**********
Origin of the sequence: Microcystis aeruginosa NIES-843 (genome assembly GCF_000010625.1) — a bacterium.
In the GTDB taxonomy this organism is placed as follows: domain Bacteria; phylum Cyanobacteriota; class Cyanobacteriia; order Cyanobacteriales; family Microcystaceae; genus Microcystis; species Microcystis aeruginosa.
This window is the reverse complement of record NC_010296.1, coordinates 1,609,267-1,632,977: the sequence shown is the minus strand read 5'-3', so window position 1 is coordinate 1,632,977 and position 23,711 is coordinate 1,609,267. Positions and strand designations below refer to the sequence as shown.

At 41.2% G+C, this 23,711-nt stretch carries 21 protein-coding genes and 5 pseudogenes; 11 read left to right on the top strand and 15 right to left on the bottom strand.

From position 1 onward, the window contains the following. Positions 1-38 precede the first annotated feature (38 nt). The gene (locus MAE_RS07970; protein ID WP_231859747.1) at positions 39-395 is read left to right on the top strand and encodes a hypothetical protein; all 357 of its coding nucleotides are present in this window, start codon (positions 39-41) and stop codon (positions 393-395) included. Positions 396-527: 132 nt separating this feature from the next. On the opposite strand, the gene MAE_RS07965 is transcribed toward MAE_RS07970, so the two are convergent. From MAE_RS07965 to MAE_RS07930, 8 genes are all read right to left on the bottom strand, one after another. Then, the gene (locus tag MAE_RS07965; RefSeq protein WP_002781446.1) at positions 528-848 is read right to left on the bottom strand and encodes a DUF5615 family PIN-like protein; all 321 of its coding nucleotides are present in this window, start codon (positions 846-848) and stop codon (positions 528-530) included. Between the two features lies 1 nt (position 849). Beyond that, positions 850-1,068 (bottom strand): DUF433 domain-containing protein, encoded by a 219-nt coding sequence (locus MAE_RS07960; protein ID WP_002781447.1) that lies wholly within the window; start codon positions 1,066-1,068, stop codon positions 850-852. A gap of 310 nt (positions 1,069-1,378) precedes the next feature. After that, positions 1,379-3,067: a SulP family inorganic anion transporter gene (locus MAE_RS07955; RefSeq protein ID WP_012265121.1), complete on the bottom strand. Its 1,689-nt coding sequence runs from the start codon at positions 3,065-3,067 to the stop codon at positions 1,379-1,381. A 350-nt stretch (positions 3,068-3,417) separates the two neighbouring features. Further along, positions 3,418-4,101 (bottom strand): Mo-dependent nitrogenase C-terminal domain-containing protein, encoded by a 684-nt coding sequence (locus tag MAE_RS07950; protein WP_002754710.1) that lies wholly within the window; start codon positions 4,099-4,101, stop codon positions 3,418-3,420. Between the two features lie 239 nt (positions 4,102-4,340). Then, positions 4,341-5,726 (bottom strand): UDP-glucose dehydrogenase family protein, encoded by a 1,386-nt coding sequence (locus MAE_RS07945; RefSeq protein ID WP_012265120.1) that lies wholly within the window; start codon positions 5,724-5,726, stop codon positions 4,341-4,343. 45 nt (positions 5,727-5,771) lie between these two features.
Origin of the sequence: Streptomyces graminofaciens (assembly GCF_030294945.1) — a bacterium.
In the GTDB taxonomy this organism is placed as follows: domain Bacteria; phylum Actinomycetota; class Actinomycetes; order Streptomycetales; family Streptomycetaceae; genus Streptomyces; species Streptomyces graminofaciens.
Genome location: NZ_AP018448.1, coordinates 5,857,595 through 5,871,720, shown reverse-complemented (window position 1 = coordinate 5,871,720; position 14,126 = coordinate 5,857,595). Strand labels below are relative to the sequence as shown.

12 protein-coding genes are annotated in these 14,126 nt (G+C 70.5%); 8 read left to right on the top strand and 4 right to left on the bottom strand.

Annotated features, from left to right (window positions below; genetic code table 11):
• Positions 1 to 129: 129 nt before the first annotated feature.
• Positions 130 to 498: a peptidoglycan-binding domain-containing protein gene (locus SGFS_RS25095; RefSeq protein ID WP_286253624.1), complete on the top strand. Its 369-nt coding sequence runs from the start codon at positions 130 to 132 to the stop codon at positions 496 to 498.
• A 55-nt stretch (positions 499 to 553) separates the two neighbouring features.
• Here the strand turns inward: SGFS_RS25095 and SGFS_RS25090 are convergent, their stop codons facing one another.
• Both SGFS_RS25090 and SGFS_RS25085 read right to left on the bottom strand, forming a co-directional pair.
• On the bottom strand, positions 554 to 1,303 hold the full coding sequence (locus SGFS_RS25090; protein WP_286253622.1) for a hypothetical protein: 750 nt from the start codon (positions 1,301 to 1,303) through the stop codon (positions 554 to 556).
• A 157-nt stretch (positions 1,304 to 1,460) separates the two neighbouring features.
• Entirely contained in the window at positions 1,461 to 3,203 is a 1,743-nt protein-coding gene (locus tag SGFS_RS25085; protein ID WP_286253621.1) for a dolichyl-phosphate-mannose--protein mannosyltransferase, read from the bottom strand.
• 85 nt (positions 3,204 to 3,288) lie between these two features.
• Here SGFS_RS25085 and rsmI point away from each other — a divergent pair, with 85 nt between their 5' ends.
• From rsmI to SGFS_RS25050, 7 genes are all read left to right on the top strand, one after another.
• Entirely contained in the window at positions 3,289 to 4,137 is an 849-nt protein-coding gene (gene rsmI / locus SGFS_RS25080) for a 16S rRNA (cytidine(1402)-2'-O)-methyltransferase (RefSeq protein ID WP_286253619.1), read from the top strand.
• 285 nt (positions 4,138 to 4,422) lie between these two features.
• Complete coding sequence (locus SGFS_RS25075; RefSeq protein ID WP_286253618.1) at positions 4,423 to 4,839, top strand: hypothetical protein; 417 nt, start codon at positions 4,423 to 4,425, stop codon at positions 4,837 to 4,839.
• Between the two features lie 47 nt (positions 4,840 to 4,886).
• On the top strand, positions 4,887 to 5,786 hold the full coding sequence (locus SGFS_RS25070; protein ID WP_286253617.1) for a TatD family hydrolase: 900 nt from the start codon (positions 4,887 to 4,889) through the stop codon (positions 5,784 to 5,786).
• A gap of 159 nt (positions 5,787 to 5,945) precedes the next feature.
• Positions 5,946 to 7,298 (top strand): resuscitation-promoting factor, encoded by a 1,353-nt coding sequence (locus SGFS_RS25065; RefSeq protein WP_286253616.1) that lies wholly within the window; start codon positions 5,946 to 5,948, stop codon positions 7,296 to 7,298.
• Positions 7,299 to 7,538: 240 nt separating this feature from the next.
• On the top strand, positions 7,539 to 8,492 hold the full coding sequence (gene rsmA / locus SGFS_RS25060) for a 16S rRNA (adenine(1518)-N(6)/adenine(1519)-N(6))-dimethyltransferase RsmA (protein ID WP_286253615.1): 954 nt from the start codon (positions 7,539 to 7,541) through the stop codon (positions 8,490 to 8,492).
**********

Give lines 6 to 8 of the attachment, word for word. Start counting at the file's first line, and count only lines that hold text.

Origin of the sequence: Streptomyces graminofaciens (assembly GCF_030294945.1) — a bacterium.
In the GTDB taxonomy this organism is placed as follows: domain Bacteria; phylum Actinomycetota; class Actinomycetes; order Streptomycetales; family Streptomycetaceae; genus Streptomyces; species Streptomyces graminofaciens.
Genome location: NZ_AP018448.1, coordinates 5,857,595 through 5,871,720, shown reverse-complemented (window position 1 = coordinate 5,871,720; position 14,126 = coordinate 5,857,595). Strand labels below are relative to the sequence as shown.